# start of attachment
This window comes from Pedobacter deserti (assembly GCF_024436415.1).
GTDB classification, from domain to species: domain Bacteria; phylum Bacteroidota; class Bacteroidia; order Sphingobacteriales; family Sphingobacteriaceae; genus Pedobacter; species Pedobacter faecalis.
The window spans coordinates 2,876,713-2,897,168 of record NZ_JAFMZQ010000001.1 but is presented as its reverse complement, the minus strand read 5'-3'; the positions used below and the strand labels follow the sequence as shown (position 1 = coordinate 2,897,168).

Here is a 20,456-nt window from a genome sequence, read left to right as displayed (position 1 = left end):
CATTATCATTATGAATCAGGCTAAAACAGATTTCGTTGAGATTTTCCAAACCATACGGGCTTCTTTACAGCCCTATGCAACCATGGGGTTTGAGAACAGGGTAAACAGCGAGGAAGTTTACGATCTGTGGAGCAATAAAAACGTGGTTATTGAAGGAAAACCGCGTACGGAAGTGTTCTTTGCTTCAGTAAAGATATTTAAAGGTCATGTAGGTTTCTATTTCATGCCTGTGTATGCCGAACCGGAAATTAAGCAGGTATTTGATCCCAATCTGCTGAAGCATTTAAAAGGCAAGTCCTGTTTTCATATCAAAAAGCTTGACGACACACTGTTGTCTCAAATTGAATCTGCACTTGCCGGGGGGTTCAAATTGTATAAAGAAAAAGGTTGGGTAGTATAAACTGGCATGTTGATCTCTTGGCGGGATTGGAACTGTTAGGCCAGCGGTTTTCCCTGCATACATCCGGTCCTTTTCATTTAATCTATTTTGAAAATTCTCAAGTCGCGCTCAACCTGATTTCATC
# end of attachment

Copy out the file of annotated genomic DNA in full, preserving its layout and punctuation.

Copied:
This window comes from Pedobacter deserti (assembly GCF_024436415.1).
GTDB classification, from domain to species: domain Bacteria; phylum Bacteroidota; class Bacteroidia; order Sphingobacteriales; family Sphingobacteriaceae; genus Pedobacter; species Pedobacter faecalis.
The window spans coordinates 2,876,713-2,897,168 of record NZ_JAFMZQ010000001.1 but is presented as its reverse complement, the minus strand read 5'-3'; the positions used below and the strand labels follow the sequence as shown (position 1 = coordinate 2,897,168).

Here is a 20,456-nt window from a genome sequence, read left to right as displayed (position 1 = left end):
CATTATCATTATGAATCAGGCTAAAACAGATTTCGTTGAGATTTTCCAAACCATACGGGCTTCTTTACAGCCCTATGCAACCATGGGGTTTGAGAACAGGGTAAACAGCGAGGAAGTTTACGATCTGTGGAGCAATAAAAACGTGGTTATTGAAGGAAAACCGCGTACGGAAGTGTTCTTTGCTTCAGTAAAGATATTTAAAGGTCATGTAGGTTTCTATTTCATGCCTGTGTATGCCGAACCGGAAATTAAGCAGGTATTTGATCCCAATCTGCTGAAGCATTTAAAAGGCAAGTCCTGTTTTCATATCAAAAAGCTTGACGACACACTGTTGTCTCAAATTGAATCTGCACTTGCCGGGGGGTTCAAATTGTATAAAGAAAAAGGTTGGGTAGTATAAACTGGCATGTTGATCTCTTGGCGGGATTGGAACTGTTAGGCCAGCGGTTTTCCCTGCATACATCCGGTCCTTTTCATTTAATCTATTTTGAAAATTCTCAAGTCGCGCTCAACCTGATTTCATC